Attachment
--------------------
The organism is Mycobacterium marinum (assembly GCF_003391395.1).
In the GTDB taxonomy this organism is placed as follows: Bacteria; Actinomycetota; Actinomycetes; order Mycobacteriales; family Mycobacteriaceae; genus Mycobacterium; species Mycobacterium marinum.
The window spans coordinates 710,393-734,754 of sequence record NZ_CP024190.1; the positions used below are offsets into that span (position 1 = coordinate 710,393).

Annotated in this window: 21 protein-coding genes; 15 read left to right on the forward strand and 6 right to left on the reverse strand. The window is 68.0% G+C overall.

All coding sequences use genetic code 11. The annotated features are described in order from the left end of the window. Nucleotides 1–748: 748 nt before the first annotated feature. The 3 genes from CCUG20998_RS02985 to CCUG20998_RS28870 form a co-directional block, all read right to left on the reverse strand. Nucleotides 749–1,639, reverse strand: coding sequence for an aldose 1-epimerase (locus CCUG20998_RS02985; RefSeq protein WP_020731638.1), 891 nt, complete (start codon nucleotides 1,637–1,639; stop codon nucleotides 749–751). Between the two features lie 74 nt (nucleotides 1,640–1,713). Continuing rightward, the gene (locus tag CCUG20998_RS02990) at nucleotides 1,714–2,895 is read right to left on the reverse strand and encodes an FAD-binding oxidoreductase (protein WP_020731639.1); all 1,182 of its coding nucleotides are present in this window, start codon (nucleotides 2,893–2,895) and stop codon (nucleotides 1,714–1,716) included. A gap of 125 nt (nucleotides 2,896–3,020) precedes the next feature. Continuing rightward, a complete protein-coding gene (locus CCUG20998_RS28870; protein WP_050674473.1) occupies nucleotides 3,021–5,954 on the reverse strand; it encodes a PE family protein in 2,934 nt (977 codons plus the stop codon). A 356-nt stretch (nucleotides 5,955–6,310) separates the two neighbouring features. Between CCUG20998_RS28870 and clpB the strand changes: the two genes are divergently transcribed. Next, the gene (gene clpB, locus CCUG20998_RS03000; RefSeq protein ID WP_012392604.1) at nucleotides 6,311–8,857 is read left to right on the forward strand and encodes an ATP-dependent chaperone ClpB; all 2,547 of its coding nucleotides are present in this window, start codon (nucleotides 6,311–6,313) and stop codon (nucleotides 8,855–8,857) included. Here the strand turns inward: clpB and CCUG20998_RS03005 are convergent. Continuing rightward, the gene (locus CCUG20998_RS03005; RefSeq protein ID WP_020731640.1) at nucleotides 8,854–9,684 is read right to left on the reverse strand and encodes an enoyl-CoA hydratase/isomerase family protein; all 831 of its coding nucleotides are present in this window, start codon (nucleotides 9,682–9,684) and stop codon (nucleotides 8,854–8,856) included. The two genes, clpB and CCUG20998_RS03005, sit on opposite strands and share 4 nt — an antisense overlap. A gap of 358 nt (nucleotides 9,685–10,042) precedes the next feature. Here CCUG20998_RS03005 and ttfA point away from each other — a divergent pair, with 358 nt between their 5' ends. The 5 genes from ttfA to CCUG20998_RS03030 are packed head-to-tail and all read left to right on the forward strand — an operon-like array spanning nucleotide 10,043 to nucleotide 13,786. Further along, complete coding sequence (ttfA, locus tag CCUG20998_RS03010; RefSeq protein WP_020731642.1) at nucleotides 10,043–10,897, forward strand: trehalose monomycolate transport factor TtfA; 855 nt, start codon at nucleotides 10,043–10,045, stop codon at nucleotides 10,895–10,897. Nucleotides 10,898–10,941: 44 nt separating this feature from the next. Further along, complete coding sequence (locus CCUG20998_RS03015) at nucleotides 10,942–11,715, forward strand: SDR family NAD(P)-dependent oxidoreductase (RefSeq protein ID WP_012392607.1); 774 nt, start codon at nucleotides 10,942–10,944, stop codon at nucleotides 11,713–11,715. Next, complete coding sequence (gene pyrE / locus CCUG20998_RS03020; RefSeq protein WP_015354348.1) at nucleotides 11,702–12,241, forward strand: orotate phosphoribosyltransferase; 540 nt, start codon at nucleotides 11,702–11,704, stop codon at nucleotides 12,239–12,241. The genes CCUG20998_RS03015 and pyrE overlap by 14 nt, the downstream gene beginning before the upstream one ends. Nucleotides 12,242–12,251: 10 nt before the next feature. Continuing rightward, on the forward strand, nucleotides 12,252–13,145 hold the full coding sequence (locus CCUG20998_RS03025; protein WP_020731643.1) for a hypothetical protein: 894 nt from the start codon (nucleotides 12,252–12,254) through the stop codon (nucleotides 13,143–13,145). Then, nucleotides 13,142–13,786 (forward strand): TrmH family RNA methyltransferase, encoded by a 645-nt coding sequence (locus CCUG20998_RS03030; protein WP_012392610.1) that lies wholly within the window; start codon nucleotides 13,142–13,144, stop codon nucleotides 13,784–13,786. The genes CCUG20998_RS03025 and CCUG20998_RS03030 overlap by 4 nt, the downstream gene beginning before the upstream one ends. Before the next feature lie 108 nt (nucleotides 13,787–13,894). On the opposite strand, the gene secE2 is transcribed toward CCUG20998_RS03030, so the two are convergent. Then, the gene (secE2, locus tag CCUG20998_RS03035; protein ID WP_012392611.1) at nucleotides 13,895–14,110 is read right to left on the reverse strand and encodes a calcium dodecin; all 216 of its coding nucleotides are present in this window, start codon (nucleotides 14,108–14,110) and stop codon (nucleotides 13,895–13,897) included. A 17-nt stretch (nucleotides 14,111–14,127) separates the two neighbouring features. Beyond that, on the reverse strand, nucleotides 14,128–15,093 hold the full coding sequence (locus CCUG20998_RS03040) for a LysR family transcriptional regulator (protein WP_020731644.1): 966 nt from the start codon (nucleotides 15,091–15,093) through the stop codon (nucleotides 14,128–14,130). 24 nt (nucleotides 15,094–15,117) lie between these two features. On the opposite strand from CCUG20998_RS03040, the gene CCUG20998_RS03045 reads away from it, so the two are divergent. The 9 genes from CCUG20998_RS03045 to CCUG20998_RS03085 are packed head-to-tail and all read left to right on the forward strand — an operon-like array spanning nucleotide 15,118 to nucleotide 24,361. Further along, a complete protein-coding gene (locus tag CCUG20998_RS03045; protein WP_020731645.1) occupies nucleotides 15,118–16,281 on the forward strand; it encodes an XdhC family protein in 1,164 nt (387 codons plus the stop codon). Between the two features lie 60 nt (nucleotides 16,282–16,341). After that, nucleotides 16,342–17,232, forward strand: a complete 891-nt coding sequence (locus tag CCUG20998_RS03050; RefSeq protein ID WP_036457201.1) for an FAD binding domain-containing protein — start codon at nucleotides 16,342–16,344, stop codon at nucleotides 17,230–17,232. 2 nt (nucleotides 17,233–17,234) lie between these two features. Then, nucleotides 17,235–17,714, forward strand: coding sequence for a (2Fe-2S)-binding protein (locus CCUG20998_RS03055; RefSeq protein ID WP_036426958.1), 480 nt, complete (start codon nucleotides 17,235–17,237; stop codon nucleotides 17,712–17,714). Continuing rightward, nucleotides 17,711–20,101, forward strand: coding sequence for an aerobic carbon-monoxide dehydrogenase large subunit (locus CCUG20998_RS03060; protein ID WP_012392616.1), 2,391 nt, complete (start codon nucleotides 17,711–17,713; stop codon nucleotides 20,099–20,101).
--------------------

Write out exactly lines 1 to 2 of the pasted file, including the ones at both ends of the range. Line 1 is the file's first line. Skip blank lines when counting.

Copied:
The organism is Mycobacterium marinum (assembly GCF_003391395.1).
In the GTDB taxonomy this organism is placed as follows: Bacteria; Actinomycetota; Actinomycetes; order Mycobacteriales; family Mycobacteriaceae; genus Mycobacterium; species Mycobacterium marinum.